Viewed March 11th
Fiction and reality merge and then merge again in this story of an aging actress's relationship to both her assistant and the play that originally made her famous.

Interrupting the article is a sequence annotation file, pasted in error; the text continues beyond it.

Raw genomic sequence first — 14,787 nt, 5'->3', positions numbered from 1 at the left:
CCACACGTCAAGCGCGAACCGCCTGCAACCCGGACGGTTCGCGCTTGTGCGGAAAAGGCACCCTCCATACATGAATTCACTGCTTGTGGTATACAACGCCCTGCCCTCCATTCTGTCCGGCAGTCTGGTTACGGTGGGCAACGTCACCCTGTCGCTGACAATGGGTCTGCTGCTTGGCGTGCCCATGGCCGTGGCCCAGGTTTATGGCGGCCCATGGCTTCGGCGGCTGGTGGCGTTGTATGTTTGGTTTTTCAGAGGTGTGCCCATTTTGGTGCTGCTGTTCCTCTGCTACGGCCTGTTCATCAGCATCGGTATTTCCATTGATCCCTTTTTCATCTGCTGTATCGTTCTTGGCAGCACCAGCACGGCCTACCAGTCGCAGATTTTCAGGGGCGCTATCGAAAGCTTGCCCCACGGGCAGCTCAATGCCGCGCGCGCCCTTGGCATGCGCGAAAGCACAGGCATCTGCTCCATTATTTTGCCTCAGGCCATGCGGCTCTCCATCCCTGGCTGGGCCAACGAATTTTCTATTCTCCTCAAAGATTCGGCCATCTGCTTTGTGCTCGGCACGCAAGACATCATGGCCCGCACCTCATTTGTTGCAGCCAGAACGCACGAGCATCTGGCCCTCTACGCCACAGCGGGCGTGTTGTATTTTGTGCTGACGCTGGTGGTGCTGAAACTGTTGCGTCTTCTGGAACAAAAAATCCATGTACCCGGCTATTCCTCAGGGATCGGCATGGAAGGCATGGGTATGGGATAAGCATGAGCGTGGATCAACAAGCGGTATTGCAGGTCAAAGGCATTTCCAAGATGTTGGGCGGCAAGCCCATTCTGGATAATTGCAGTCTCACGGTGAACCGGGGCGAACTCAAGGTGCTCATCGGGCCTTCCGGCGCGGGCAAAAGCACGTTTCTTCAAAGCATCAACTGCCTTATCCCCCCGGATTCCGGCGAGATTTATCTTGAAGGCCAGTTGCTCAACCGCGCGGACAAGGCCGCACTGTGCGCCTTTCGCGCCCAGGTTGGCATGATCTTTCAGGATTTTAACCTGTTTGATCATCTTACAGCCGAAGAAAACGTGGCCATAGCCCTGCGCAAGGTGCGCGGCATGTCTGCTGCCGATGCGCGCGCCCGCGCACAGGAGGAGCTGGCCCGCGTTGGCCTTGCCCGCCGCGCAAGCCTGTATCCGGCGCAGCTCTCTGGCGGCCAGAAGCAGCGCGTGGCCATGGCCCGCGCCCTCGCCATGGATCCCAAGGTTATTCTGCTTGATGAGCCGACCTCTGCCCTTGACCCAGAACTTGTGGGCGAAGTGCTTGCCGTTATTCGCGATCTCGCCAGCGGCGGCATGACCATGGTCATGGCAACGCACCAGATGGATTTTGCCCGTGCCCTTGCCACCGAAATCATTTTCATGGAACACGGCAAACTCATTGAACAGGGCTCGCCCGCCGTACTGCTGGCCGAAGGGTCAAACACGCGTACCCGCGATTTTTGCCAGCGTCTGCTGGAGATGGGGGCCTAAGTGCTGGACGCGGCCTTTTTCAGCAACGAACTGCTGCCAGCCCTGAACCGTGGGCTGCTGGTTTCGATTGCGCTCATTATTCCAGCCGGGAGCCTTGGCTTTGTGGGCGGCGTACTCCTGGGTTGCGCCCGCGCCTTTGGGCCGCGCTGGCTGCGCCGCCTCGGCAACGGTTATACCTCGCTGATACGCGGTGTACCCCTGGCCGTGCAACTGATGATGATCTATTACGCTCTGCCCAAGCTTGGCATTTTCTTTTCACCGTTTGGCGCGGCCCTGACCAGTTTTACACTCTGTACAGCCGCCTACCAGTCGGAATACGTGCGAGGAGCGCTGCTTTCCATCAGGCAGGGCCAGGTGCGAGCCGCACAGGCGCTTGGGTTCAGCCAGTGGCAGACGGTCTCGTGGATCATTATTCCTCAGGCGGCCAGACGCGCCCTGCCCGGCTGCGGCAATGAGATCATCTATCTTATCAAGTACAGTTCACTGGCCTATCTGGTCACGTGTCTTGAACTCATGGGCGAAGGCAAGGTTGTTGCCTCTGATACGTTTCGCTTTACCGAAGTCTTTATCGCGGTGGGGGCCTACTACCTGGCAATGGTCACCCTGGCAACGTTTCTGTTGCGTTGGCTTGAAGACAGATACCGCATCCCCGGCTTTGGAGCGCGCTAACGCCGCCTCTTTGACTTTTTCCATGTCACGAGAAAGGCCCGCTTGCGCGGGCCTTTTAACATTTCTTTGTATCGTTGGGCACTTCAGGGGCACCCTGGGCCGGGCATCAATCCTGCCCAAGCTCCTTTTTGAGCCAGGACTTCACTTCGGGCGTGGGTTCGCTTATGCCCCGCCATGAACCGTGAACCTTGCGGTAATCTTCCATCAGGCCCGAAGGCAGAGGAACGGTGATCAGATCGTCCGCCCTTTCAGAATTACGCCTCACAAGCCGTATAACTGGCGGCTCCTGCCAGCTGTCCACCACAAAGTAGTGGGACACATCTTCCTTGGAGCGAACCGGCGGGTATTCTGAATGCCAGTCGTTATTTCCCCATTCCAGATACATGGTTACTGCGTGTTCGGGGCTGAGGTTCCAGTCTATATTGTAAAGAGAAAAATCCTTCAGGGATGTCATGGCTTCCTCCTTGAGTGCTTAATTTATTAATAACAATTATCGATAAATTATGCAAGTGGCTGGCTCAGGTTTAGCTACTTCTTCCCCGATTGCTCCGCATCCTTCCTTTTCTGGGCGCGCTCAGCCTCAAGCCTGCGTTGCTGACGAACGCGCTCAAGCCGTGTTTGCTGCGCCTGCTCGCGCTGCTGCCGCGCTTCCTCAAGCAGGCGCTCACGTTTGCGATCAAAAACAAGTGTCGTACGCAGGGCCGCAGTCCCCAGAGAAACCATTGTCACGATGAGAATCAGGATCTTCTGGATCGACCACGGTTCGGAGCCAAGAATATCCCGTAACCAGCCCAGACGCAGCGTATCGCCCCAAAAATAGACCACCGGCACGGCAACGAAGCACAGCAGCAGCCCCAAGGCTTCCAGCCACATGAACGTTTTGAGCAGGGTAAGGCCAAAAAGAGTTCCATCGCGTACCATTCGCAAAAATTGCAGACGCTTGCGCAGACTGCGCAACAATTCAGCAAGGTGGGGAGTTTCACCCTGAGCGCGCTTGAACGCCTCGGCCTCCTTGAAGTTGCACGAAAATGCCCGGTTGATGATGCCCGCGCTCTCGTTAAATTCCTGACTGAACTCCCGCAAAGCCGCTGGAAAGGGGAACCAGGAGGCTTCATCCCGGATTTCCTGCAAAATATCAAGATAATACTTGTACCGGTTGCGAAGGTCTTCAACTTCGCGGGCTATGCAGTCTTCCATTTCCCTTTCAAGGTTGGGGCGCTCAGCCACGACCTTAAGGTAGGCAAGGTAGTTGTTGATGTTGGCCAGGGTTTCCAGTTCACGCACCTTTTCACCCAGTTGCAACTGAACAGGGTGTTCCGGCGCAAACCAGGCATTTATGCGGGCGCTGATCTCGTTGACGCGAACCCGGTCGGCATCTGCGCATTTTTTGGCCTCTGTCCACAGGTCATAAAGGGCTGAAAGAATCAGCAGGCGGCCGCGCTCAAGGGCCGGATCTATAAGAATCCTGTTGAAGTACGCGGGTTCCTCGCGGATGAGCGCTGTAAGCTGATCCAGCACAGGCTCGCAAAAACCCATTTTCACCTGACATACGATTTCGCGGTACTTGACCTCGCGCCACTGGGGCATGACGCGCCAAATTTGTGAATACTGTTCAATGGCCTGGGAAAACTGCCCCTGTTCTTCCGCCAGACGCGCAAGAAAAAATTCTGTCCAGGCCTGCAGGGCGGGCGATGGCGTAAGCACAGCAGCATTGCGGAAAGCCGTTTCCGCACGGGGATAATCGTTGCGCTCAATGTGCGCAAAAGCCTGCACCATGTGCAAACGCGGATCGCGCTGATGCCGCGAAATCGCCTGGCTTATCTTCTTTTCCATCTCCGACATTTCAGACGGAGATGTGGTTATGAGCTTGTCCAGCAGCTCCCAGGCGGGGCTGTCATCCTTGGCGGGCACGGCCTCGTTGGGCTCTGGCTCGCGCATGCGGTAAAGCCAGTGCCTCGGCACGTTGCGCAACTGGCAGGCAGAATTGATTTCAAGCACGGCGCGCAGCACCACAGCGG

As the majola snake clouds wind around the mountains of Sils Maria, so too does the mercurial narrative-cum-philosophical-investgation of Olivier Assayas's first film with Kristen Stewart. At first, it seems a bit bourgeois art house but still firmly within the realm of a "normal movie." Soon enough, though, its scenes are curling in and around themselves and intersecting directly with the lives of the actual actresses playing these roles. Despite the fact that I'm sure many viewers were turned off by the unabashed artsiness of what was sold as a heartwarming pastoral story, it's a fascinating viewing experience for those ready to engage. Assayas proves himself a modern master of keeping the contemporary (distracted) viewer on the hook emotionally and intellectually, descending deeper into his cinematic world until by the time you leave, it's haunted you. Following this up with Personal Shopper makes the whole Assayas enterprise feel even more motivated. In that film, the experience of a presence from another world haunting the viewer becomes, in my read, the subject of the film.